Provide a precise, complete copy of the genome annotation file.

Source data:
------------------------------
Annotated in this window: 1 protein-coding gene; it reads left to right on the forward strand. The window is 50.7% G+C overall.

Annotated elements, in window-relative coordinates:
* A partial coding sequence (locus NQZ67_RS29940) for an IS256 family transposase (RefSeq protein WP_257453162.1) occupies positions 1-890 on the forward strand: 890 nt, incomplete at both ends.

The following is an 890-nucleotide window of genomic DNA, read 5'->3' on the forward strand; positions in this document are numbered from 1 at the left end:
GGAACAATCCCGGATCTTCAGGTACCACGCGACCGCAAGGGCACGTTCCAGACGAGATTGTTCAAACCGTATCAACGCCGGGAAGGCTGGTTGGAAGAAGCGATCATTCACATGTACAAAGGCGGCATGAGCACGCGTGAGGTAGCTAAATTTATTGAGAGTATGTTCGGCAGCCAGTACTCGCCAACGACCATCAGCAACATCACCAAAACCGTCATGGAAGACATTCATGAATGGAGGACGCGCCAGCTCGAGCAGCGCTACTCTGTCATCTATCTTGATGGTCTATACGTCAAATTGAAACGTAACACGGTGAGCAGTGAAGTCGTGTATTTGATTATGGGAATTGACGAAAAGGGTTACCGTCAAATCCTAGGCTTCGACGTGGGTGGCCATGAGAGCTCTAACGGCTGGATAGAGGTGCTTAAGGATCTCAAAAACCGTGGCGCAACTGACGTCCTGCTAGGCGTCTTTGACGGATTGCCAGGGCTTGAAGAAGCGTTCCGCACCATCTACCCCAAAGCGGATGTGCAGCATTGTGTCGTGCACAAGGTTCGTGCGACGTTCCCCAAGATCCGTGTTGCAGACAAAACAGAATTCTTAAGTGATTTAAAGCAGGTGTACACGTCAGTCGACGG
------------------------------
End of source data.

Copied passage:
Annotated in this window: 1 protein-coding gene; it reads left to right on the forward strand. The window is 50.7% G+C overall.

Annotated elements, in window-relative coordinates:
* A partial coding sequence (locus NQZ67_RS29940) for an IS256 family transposase (RefSeq protein WP_257453162.1) occupies positions 1-890 on the forward strand: 890 nt, incomplete at both ends.

The following is an 890-nucleotide window of genomic DNA, read 5'->3' on the forward strand; positions in this document are numbered from 1 at the left end:
GGAACAATCCCGGATCTTCAGGTACCACGCGACCGCAAGGGCACGTTCCAGACGAGATTGTTCAAACCGTATCAACGCCGGGAAGGCTGGTTGGAAGAAGCGATCATTCACATGTACAAAGGCGGCATGAGCACGCGTGAGGTAGCTAAATTTATTGAGAGTATGTTCGGCAGCCAGTACTCGCCAACGACCATCAGCAACATCACCAAAACCGTCATGGAAGACATTCATGAATGGAGGACGCGCCAGCTCGAGCAGCGCTACTCTGTCATCTATCTTGATGGTCTATACGTCAAATTGAAACGTAACACGGTGAGCAGTGAAGTCGTGTATTTGATTATGGGAATTGACGAAAAGGGTTACCGTCAAATCCTAGGCTTCGACGTGGGTGGCCATGAGAGCTCTAACGGCTGGATAGAGGTGCTTAAGGATCTCAAAAACCGTGGCGCAACTGACGTCCTGCTAGGCGTCTTTGACGGATTGCCAGGGCTTGAAGAAGCGTTCCGCACCATCTACCCCAAAGCGGATGTGCAGCATTGTGTCGTGCACAAGGTTCGTGCGACGTTCCCCAAGATCCGTGTTGCAGACAAAACAGAATTCTTAAGTGATTTAAAGCAGGTGTACACGTCAGTCGACGG